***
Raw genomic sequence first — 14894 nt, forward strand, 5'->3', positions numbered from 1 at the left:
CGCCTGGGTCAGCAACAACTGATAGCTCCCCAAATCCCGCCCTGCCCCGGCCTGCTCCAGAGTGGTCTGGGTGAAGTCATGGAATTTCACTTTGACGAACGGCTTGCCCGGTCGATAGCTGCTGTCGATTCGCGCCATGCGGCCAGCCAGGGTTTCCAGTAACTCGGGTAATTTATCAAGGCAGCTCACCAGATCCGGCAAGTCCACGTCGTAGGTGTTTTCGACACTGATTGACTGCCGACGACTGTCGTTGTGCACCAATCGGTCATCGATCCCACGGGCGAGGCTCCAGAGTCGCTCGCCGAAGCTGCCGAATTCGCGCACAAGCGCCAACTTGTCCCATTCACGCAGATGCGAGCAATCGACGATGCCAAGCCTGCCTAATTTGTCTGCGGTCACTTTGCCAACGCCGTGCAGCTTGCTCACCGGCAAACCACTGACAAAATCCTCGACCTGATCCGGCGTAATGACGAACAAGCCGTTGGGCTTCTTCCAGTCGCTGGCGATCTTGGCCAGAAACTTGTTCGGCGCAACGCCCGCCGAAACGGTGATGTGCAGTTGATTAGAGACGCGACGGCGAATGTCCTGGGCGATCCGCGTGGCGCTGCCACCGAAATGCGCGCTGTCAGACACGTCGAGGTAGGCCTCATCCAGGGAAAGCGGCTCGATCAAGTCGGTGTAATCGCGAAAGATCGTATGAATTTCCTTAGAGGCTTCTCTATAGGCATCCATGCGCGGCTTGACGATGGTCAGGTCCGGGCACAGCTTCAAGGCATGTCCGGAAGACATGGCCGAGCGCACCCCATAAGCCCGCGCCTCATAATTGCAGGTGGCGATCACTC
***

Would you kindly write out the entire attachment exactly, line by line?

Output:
Raw genomic sequence first — 14894 nt, forward strand, 5'->3', positions numbered from 1 at the left:
CGCCTGGGTCAGCAACAACTGATAGCTCCCCAAATCCCGCCCTGCCCCGGCCTGCTCCAGAGTGGTCTGGGTGAAGTCATGGAATTTCACTTTGACGAACGGCTTGCCCGGTCGATAGCTGCTGTCGATTCGCGCCATGCGGCCAGCCAGGGTTTCCAGTAACTCGGGTAATTTATCAAGGCAGCTCACCAGATCCGGCAAGTCCACGTCGTAGGTGTTTTCGACACTGATTGACTGCCGACGACTGTCGTTGTGCACCAATCGGTCATCGATCCCACGGGCGAGGCTCCAGAGTCGCTCGCCGAAGCTGCCGAATTCGCGCACAAGCGCCAACTTGTCCCATTCACGCAGATGCGAGCAATCGACGATGCCAAGCCTGCCTAATTTGTCTGCGGTCACTTTGCCAACGCCGTGCAGCTTGCTCACCGGCAAACCACTGACAAAATCCTCGACCTGATCCGGCGTAATGACGAACAAGCCGTTGGGCTTCTTCCAGTCGCTGGCGATCTTGGCCAGAAACTTGTTCGGCGCAACGCCCGCCGAAACGGTGATGTGCAGTTGATTAGAGACGCGACGGCGAATGTCCTGGGCGATCCGCGTGGCGCTGCCACCGAAATGCGCGCTGTCAGACACGTCGAGGTAGGCCTCATCCAGGGAAAGCGGCTCGATCAAGTCGGTGTAATCGCGAAAGATCGTATGAATTTCCTTAGAGGCTTCTCTATAGGCATCCATGCGCGGCTTGACGATGGTCAGGTCCGGGCACAGCTTCAAGGCATGTCCGGAAGACATGGCCGAGCGCACCCCATAAGCCCGCGCCTCATAATTGCAGGTGGCGATCACTC